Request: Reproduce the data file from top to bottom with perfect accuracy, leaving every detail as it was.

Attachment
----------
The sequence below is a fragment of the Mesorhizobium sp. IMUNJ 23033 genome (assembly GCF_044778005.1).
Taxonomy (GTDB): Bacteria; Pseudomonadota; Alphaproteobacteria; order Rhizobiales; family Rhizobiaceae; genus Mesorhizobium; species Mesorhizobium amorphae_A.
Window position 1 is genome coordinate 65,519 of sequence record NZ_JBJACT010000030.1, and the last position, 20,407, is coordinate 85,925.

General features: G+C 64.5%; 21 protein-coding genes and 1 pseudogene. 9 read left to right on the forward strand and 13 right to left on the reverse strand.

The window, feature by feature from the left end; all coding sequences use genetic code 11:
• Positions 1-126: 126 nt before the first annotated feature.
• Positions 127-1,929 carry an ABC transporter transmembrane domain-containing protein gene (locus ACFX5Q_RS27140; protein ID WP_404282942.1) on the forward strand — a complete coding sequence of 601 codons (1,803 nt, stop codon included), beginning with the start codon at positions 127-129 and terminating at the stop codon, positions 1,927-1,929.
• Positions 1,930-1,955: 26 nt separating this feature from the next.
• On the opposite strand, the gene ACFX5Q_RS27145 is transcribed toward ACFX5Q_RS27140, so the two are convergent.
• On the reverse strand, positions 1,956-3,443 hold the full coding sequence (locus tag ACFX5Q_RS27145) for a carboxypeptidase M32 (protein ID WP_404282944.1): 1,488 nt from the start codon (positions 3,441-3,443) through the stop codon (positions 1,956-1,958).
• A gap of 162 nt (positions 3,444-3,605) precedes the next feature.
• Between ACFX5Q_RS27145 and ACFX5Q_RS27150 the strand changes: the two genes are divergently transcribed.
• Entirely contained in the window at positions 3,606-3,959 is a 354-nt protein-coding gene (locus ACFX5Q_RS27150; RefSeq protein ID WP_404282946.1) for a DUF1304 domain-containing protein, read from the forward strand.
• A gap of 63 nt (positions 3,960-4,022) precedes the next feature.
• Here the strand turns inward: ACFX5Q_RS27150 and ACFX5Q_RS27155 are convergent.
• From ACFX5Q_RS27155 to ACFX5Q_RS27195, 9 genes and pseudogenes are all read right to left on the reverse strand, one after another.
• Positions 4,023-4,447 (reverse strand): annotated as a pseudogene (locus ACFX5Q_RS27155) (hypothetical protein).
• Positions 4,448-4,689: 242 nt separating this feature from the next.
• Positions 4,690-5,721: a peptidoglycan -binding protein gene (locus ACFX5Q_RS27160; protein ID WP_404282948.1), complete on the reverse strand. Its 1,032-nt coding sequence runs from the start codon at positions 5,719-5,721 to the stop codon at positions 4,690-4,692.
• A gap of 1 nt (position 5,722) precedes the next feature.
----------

The sequence below is a fragment of the Mesorhizobium sp. IMUNJ 23033 genome (assembly GCF_044778005.1).
Taxonomy (GTDB): Bacteria; Pseudomonadota; Alphaproteobacteria; order Rhizobiales; family Rhizobiaceae; genus Mesorhizobium; species Mesorhizobium amorphae_A.
Window position 1 is genome coordinate 65,519 of sequence record NZ_JBJACT010000030.1, and the last position, 20,407, is coordinate 85,925.

General features: G+C 64.5%; 21 protein-coding genes and 1 pseudogene. 9 read left to right on the forward strand and 13 right to left on the reverse strand.

The window, feature by feature from the left end; all coding sequences use genetic code 11:
• Positions 1-126: 126 nt before the first annotated feature.
• Positions 127-1,929 carry an ABC transporter transmembrane domain-containing protein gene (locus ACFX5Q_RS27140; protein ID WP_404282942.1) on the forward strand — a complete coding sequence of 601 codons (1,803 nt, stop codon included), beginning with the start codon at positions 127-129 and terminating at the stop codon, positions 1,927-1,929.
• Positions 1,930-1,955: 26 nt separating this feature from the next.
• On the opposite strand, the gene ACFX5Q_RS27145 is transcribed toward ACFX5Q_RS27140, so the two are convergent.
• On the reverse strand, positions 1,956-3,443 hold the full coding sequence (locus tag ACFX5Q_RS27145) for a carboxypeptidase M32 (protein ID WP_404282944.1): 1,488 nt from the start codon (positions 3,441-3,443) through the stop codon (positions 1,956-1,958).
• A gap of 162 nt (positions 3,444-3,605) precedes the next feature.
• Between ACFX5Q_RS27145 and ACFX5Q_RS27150 the strand changes: the two genes are divergently transcribed.
• Entirely contained in the window at positions 3,606-3,959 is a 354-nt protein-coding gene (locus ACFX5Q_RS27150; RefSeq protein ID WP_404282946.1) for a DUF1304 domain-containing protein, read from the forward strand.
• A gap of 63 nt (positions 3,960-4,022) precedes the next feature.
• Here the strand turns inward: ACFX5Q_RS27150 and ACFX5Q_RS27155 are convergent.
• From ACFX5Q_RS27155 to ACFX5Q_RS27195, 9 genes and pseudogenes are all read right to left on the reverse strand, one after another.
• Positions 4,023-4,447 (reverse strand): annotated as a pseudogene (locus ACFX5Q_RS27155) (hypothetical protein).
• Positions 4,448-4,689: 242 nt separating this feature from the next.
• Positions 4,690-5,721: a peptidoglycan -binding protein gene (locus ACFX5Q_RS27160; protein ID WP_404282948.1), complete on the reverse strand. Its 1,032-nt coding sequence runs from the start codon at positions 5,719-5,721 to the stop codon at positions 4,690-4,692.
• A gap of 1 nt (position 5,722) precedes the next feature.